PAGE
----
The northeastern New Brunswick community of Tabusintac is still grieving the loss of three fishermen after their boat ran aground on a sandbar in May.

Fishermen had been complaining about the narrow channel in the area and had urged Fisheries and Oceans Canada to dredge the area.

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Adenice Holmes's common-law husband, Ian, died in a fishing accident in May. She said her husband had tried to raise awareness about the need to open up the gully. (CBC)

Adenice Holmes said her common-law husband, Ian Benoit, had personally tried to raise awareness about the need to open up the gully.

"It concerned him and everybody at the wharf," she said.

"So somebody has to, you know, do something about it. He was trying. He was trying. It needs to be done. It really does."

Benoit, Samuel-René Boutin, 23, of Saumarez, and Alfred Rousselle, 32, of Brantville, were all killed when their boat capsized after it became stuck in a narrow trench that allowed boats to pass through a sandbar.

Troubled lobster season

The lobster season in northeastern New Brunswick closed on Saturday, ending a troubled fishing season in the region.

Lobster fishermen throughout the province have been facing low prices and many fishermen kept their boats tied up in May in protest to the low prices.

But the fight for better prices for their catch was only part of the problem for the people in Tabusintac.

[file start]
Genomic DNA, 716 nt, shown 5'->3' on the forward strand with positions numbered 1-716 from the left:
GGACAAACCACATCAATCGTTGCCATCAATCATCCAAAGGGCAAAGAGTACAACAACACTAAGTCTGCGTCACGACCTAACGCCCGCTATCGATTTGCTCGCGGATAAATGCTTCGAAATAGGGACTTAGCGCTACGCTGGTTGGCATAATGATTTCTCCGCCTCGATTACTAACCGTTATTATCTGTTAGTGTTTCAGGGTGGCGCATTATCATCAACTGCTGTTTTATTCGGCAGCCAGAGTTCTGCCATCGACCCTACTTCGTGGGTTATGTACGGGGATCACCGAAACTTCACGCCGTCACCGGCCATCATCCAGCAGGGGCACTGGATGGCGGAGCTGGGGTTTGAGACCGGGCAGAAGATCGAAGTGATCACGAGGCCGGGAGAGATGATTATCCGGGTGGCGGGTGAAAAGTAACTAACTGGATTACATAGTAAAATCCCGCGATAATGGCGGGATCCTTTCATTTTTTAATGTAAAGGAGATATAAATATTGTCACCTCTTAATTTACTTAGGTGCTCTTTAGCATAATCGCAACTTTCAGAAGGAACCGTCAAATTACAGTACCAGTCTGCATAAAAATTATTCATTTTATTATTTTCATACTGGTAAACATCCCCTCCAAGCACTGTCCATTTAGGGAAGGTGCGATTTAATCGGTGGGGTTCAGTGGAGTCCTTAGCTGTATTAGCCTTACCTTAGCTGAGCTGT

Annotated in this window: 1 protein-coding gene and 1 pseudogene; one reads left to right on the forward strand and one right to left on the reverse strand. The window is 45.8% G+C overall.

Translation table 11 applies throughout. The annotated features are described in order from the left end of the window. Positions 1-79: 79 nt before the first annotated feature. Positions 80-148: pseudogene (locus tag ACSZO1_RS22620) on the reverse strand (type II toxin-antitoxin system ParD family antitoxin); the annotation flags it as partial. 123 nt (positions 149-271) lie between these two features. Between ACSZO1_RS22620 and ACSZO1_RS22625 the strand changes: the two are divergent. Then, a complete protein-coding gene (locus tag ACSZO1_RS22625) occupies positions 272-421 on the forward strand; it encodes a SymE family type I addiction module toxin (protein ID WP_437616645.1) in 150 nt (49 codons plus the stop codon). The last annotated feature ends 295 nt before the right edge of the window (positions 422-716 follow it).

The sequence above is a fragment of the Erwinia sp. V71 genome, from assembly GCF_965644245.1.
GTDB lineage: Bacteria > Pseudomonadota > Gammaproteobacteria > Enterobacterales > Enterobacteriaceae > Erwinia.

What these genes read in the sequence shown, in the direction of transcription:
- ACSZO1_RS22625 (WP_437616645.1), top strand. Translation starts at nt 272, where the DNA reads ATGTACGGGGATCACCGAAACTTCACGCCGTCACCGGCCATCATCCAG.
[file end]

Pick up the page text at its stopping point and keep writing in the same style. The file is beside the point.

Five lobster boats were destroyed by fire in early May. And then tragedy struck a few weeks later when Benoit's boat capsized.

Weldon Harding, a veteran lobster fisherman in the community, was on the water the same day that Benoit’s boat capsized. He said the channel was just too narrow to navigate.

"You could have fished but the way the gully is … the end of it is filled in. The sand bar filled in farther, where the channel marker was. It had filled in where we used to hug them tight," Harding said.

"He was a good fisherman. He knew what he was doing," he said of Benoit.

"You know there were things said that he might be inexperienced or the rental boat he wasn’t used to it, stuff like that … But he knew what he was doing. I saw him sitting there. He was doing the same thing I was doing."

Dredging was being studied

Nine days after the accident, a dredging company hired by Fisheries and Oceans Canada began clearing the gully.

The federal department declined to be interviewed citing an investigation by the Transportation Safety Board.

Fisheries and Oceans Canada said in a statement issued after the accident it had been working on a plan with local fishermen since last fall to dredge an access channel to McEachern’s Point.

Two sounding surveys were conducted on April 22 and May 7 and then the department requested the proper permits from Environment Canada.

"The geographic location and the tidal currents of McEachern’s Point naturally encourage sedimentation. The access channel has shifted 250 metres south from its position last year," the statement said.

The federal government also indicated poor weather may have been a factor in the tragedy.

"We understand that bad weather and large waves were a factor and that the incident took place outside of the area that was to be dredged," the statement said.

Accident happened in rental boat

The massive blaze in early May destroyed the boat owned by Benoit and his brother Eric as well as the one owned by Harding.